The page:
New insights into the growth and spread of cancer cells

8 Mar 2024
New insights into the growth and spread of cancer cells

Cancer cells are characterised by their aggressiveness: they grow rapidly and spread to other parts of the body.

To enable this, numerous mechanisms come into play, and one of them involves a protein called MYC, which activates certain genes on the cancer cell's DNA strand, causing the cancer cell to grow and divide.

The MYC protein is also present in healthy individuals, where it plays a crucial role in regulating many cell functions.

When cancer occurs, it is due to an accumulation of mutations in our DNA, often resulting in the overactivation of the MYC protein.

Therefore, this protein plays a crucial role in most cancer forms, says Rasmus Siersbæk, head of research at the Department of Biochemistry and Molecular Biology, University of Southern Denmark.

Double impact in cancer cells

Now, he and colleagues report in the scientific journal Nature Genetics, that they have discovered another function of the MYC protein, which is significant for the cancer cell's ability to grow and divide.

The work is supported by VILLUM FONDEN, Novo Nordisk Foundation, and the Danish Cancer Society.

It has long been known that MYC resides on so-called promoters in our DNA.

These promoters are essential regulatory regions located right next to the genes in our DNA, influencing whether genes should be turned on or off.

In simple terms, MYC can help activate a range of genes that enhance the cancer cell's ability to grow and divide by binding to these promoters.

Furthermore, it has recently been discovered that the MYC protein also sits in other locations on the DNA strand – far from genes and on so-called enhancers.

Initially considered less important, these enhancers are now revealed to be crucial, as MYC can also play a significant role on these enhancers, turning on other genes essential for cancer cells to divide and spread throughout the body, explains the study's lead author, postdoc Simon Toftholm Jakobsen from the Siersbæk research group.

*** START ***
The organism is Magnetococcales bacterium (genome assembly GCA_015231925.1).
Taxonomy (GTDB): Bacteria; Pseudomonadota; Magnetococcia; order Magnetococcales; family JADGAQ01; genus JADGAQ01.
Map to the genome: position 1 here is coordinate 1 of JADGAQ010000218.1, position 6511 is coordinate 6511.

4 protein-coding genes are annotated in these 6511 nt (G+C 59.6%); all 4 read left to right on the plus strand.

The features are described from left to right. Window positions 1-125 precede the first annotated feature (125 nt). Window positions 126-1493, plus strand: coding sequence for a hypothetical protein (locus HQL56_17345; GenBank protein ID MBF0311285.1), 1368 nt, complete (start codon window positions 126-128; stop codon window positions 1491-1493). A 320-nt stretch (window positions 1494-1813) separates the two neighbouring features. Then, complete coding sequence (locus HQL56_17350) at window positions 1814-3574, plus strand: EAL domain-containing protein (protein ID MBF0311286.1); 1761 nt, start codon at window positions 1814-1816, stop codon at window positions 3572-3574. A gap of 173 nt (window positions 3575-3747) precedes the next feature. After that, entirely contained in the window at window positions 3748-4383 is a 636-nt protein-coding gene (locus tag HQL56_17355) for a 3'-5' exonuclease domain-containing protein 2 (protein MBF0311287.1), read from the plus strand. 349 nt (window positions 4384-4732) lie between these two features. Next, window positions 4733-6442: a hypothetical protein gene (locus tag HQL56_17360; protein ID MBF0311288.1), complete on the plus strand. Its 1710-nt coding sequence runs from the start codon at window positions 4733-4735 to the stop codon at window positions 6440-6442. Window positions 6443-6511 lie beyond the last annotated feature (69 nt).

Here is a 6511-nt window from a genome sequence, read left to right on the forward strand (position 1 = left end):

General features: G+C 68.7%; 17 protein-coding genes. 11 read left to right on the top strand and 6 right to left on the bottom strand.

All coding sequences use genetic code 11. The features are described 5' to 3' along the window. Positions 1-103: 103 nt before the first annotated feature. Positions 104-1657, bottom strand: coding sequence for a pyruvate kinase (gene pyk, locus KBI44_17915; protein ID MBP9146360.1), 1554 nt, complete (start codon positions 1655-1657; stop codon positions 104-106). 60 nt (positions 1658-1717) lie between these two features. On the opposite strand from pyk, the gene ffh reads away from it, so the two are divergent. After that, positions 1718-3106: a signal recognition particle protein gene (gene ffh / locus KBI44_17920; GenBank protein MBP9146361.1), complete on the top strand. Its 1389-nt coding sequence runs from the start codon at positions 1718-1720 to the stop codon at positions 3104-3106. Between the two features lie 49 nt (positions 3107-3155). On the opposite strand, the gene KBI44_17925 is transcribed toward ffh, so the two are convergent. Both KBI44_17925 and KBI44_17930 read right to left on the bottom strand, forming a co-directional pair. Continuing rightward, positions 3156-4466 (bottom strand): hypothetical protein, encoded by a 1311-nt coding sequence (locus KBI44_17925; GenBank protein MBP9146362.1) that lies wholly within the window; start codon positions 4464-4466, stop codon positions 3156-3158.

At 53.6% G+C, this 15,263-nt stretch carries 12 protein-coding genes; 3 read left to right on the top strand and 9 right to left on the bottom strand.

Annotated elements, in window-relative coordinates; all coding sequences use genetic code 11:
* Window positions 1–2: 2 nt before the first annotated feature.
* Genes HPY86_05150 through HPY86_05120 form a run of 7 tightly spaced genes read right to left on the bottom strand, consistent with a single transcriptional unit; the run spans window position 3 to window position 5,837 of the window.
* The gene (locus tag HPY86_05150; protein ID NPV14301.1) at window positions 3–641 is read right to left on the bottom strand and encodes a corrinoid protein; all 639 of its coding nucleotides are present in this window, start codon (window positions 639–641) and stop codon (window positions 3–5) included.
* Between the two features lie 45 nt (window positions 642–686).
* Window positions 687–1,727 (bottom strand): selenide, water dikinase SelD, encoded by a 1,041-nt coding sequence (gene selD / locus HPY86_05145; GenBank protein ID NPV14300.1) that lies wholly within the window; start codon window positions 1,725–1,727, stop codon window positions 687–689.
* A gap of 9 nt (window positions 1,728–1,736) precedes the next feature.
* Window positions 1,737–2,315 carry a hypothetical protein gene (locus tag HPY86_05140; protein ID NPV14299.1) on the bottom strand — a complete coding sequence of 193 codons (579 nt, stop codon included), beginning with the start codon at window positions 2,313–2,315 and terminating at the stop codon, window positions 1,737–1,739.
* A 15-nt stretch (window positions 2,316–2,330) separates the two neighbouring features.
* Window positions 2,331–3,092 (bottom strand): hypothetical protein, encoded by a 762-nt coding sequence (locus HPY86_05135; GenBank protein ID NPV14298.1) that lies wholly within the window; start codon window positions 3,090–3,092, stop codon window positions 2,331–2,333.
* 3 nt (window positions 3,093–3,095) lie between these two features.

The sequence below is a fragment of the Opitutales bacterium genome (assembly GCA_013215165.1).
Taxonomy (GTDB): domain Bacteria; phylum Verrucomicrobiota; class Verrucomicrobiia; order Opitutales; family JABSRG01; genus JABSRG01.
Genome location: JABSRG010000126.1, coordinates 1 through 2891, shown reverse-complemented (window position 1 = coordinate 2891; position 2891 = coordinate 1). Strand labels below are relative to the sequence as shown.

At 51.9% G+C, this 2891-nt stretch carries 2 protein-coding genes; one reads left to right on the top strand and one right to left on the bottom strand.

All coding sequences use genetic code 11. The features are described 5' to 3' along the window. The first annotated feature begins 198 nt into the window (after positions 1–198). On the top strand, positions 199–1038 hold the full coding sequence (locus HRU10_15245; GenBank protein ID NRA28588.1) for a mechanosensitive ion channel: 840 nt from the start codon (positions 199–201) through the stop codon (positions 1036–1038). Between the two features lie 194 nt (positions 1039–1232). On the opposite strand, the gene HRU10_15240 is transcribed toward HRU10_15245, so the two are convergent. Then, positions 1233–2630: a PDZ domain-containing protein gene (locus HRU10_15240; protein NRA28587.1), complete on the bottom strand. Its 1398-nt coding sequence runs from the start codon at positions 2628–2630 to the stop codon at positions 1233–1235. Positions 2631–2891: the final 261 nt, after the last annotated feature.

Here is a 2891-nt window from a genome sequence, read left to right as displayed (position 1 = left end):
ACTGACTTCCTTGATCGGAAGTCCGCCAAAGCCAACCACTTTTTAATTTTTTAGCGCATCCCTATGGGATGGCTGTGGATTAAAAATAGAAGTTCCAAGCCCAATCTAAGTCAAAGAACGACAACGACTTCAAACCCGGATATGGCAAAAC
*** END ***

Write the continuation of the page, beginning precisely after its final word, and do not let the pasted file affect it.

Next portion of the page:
Therefore, there are two overall different functions of MYC, acting on different parts of our DNA, and both are essential for boosting a cancer cell's growth and division.

Consequently, there are two functions of MYC that can be targeted therapeutically, says Rasmus Siersbæk.

Much of today's cancer medicine is combination therapy, where different drugs are combined for individual cancer patients to target specific functions.

With this new discovery, it will be relevant to investigate whether drugs can target MYC activity on both promoters and enhancers.

According to Rasmus Siersbæk, it is challenging to target the MYC protein itself with medicine.

The MYC protein is highly disorganised, and it has proven very difficult to target with medicine.

So, we have looked at the proteins that help MYC activate genes.

These helper proteins are easier to target.

We have identified some helper proteins that are important for this new function of MYC on enhancers and they could potentially be targets for future treatment to inhibit the cancer cells' ability to grow and spread, he explains.

The researchers have conducted their experiments on cell cultures in the laboratory.

They will continue to study MYC's helper proteins in the hope of finding promising opportunities to inhibit MYC activity on enhancers, thereby reducing the cancer mass's ability to grow and spread.

Source: University of Southern Denmark